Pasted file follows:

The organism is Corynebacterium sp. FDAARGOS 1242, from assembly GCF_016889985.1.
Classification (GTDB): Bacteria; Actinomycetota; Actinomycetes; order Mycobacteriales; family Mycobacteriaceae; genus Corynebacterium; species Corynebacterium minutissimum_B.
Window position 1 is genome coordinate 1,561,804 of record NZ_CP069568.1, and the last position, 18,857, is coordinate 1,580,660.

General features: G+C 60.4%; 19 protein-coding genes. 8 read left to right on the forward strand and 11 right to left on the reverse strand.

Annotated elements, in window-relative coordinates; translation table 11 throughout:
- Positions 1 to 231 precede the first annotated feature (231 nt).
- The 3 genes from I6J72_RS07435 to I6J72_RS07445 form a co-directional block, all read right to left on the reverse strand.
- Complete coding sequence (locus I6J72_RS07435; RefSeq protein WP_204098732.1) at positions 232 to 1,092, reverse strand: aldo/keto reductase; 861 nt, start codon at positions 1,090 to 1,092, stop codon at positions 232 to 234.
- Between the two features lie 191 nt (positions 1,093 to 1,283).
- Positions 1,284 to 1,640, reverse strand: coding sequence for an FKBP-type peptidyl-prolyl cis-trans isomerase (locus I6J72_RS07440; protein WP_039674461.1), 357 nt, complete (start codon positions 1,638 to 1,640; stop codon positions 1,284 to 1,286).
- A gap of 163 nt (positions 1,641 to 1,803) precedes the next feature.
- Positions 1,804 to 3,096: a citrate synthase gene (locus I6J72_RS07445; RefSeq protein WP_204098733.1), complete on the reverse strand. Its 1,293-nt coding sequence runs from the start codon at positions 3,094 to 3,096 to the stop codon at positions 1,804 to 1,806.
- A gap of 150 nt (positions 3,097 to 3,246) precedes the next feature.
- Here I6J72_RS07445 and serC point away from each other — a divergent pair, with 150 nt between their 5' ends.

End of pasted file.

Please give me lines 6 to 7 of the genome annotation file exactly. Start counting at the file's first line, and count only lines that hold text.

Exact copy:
- Positions 1 to 231 precede the first annotated feature (231 nt).
- The 3 genes from I6J72_RS07435 to I6J72_RS07445 form a co-directional block, all read right to left on the reverse strand.